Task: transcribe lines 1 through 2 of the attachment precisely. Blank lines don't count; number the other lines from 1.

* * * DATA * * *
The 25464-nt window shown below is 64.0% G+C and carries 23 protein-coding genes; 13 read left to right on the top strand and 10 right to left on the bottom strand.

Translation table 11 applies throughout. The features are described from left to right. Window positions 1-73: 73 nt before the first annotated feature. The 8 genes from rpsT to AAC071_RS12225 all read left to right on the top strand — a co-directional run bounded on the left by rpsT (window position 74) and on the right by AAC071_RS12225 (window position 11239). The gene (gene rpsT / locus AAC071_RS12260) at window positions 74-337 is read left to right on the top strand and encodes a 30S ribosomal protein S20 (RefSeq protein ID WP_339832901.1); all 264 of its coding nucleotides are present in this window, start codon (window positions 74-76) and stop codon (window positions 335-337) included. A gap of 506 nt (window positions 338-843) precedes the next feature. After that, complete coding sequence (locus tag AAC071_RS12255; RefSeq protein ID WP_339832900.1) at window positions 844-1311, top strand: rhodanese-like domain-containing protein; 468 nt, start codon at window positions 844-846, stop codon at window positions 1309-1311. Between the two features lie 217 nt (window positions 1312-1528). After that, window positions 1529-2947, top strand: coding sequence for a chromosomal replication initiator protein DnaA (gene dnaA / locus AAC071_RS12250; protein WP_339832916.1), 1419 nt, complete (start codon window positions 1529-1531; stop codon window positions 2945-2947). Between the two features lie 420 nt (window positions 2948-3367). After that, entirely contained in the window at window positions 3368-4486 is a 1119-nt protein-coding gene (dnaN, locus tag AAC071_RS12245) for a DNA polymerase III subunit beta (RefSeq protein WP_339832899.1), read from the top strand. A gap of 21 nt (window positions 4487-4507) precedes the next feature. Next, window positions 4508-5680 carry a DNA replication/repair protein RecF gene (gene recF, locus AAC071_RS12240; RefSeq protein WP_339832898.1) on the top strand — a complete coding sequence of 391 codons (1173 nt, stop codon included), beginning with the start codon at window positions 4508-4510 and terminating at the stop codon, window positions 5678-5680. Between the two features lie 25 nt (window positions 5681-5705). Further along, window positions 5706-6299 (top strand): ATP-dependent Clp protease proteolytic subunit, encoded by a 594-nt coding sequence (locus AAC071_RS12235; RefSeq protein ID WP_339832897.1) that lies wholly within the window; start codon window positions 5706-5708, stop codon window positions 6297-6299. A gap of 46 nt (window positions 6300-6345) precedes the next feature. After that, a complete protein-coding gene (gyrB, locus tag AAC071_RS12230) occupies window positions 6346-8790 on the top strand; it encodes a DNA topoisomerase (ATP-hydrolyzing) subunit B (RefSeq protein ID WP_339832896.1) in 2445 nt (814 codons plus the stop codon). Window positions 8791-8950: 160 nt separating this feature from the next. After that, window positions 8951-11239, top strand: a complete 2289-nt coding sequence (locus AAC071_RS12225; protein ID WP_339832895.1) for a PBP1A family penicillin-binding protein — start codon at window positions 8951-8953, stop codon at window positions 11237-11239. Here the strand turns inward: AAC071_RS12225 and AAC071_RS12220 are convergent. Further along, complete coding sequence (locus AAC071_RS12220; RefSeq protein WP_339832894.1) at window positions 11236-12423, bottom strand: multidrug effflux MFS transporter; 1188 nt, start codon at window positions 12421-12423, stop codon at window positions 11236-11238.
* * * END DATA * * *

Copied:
The 25464-nt window shown below is 64.0% G+C and carries 23 protein-coding genes; 13 read left to right on the top strand and 10 right to left on the bottom strand.

Translation table 11 applies throughout. The features are described from left to right. Window positions 1-73: 73 nt before the first annotated feature. The 8 genes from rpsT to AAC071_RS12225 all read left to right on the top strand — a co-directional run bounded on the left by rpsT (window position 74) and on the right by AAC071_RS12225 (window position 11239). The gene (gene rpsT / locus AAC071_RS12260) at window positions 74-337 is read left to right on the top strand and encodes a 30S ribosomal protein S20 (RefSeq protein ID WP_339832901.1); all 264 of its coding nucleotides are present in this window, start codon (window positions 74-76) and stop codon (window positions 335-337) included. A gap of 506 nt (window positions 338-843) precedes the next feature. After that, complete coding sequence (locus tag AAC071_RS12255; RefSeq protein ID WP_339832900.1) at window positions 844-1311, top strand: rhodanese-like domain-containing protein; 468 nt, start codon at window positions 844-846, stop codon at window positions 1309-1311. Between the two features lie 217 nt (window positions 1312-1528). After that, window positions 1529-2947, top strand: coding sequence for a chromosomal replication initiator protein DnaA (gene dnaA / locus AAC071_RS12250; protein WP_339832916.1), 1419 nt, complete (start codon window positions 1529-1531; stop codon window positions 2945-2947). Between the two features lie 420 nt (window positions 2948-3367). After that, entirely contained in the window at window positions 3368-4486 is a 1119-nt protein-coding gene (dnaN, locus tag AAC071_RS12245) for a DNA polymerase III subunit beta (RefSeq protein WP_339832899.1), read from the top strand. A gap of 21 nt (window positions 4487-4507) precedes the next feature. Next, window positions 4508-5680 carry a DNA replication/repair protein RecF gene (gene recF, locus AAC071_RS12240; RefSeq protein WP_339832898.1) on the top strand — a complete coding sequence of 391 codons (1173 nt, stop codon included), beginning with the start codon at window positions 4508-4510 and terminating at the stop codon, window positions 5678-5680. Between the two features lie 25 nt (window positions 5681-5705). Further along, window positions 5706-6299 (top strand): ATP-dependent Clp protease proteolytic subunit, encoded by a 594-nt coding sequence (locus AAC071_RS12235; RefSeq protein ID WP_339832897.1) that lies wholly within the window; start codon window positions 5706-5708, stop codon window positions 6297-6299. A gap of 46 nt (window positions 6300-6345) precedes the next feature. After that, a complete protein-coding gene (gyrB, locus tag AAC071_RS12230) occupies window positions 6346-8790 on the top strand; it encodes a DNA topoisomerase (ATP-hydrolyzing) subunit B (RefSeq protein ID WP_339832896.1) in 2445 nt (814 codons plus the stop codon). Window positions 8791-8950: 160 nt separating this feature from the next. After that, window positions 8951-11239, top strand: a complete 2289-nt coding sequence (locus AAC071_RS12225; protein ID WP_339832895.1) for a PBP1A family penicillin-binding protein — start codon at window positions 8951-8953, stop codon at window positions 11237-11239. Here the strand turns inward: AAC071_RS12225 and AAC071_RS12220 are convergent. Further along, complete coding sequence (locus AAC071_RS12220; RefSeq protein WP_339832894.1) at window positions 11236-12423, bottom strand: multidrug effflux MFS transporter; 1188 nt, start codon at window positions 12421-12423, stop codon at window positions 11236-11238.